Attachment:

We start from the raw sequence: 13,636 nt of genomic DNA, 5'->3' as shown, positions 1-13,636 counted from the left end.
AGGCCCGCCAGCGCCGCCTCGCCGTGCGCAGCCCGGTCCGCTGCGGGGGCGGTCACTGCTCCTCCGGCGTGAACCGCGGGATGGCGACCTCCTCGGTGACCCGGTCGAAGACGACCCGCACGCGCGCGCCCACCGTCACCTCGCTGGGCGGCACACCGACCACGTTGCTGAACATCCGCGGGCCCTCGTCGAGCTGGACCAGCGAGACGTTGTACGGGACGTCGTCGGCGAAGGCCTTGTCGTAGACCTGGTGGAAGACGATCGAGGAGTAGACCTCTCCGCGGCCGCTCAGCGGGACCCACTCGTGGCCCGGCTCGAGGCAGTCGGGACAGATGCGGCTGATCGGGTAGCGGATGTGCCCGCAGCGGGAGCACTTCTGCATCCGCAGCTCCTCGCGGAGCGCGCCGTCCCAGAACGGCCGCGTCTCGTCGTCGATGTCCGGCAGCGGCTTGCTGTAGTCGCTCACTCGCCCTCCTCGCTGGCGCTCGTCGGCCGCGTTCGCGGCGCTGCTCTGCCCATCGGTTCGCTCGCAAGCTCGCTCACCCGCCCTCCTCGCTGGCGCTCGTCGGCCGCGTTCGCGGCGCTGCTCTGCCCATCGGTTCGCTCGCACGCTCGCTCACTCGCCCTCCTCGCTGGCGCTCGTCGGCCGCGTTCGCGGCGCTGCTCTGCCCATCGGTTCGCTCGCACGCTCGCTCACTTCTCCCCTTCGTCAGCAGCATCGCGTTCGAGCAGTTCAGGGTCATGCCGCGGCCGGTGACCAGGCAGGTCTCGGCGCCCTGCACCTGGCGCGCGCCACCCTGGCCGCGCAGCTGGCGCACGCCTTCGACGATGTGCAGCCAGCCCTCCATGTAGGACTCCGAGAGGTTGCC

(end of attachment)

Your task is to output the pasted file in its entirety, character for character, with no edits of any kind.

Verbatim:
We start from the raw sequence: 13,636 nt of genomic DNA, 5'->3' as shown, positions 1-13,636 counted from the left end.
AGGCCCGCCAGCGCCGCCTCGCCGTGCGCAGCCCGGTCCGCTGCGGGGGCGGTCACTGCTCCTCCGGCGTGAACCGCGGGATGGCGACCTCCTCGGTGACCCGGTCGAAGACGACCCGCACGCGCGCGCCCACCGTCACCTCGCTGGGCGGCACACCGACCACGTTGCTGAACATCCGCGGGCCCTCGTCGAGCTGGACCAGCGAGACGTTGTACGGGACGTCGTCGGCGAAGGCCTTGTCGTAGACCTGGTGGAAGACGATCGAGGAGTAGACCTCTCCGCGGCCGCTCAGCGGGACCCACTCGTGGCCCGGCTCGAGGCAGTCGGGACAGATGCGGCTGATCGGGTAGCGGATGTGCCCGCAGCGGGAGCACTTCTGCATCCGCAGCTCCTCGCGGAGCGCGCCGTCCCAGAACGGCCGCGTCTCGTCGTCGATGTCCGGCAGCGGCTTGCTGTAGTCGCTCACTCGCCCTCCTCGCTGGCGCTCGTCGGCCGCGTTCGCGGCGCTGCTCTGCCCATCGGTTCGCTCGCAAGCTCGCTCACCCGCCCTCCTCGCTGGCGCTCGTCGGCCGCGTTCGCGGCGCTGCTCTGCCCATCGGTTCGCTCGCACGCTCGCTCACTCGCCCTCCTCGCTGGCGCTCGTCGGCCGCGTTCGCGGCGCTGCTCTGCCCATCGGTTCGCTCGCACGCTCGCTCACTTCTCCCCTTCGTCAGCAGCATCGCGTTCGAGCAGTTCAGGGTCATGCCGCGGCCGGTGACCAGGCAGGTCTCGGCGCCCTGCACCTGGCGCGCGCCACCCTGGCCGCGCAGCTGGCGCACGCCTTCGACGATGTGCAGCCAGCCCTCCATGTAGGACTCCGAGAGGTTGCC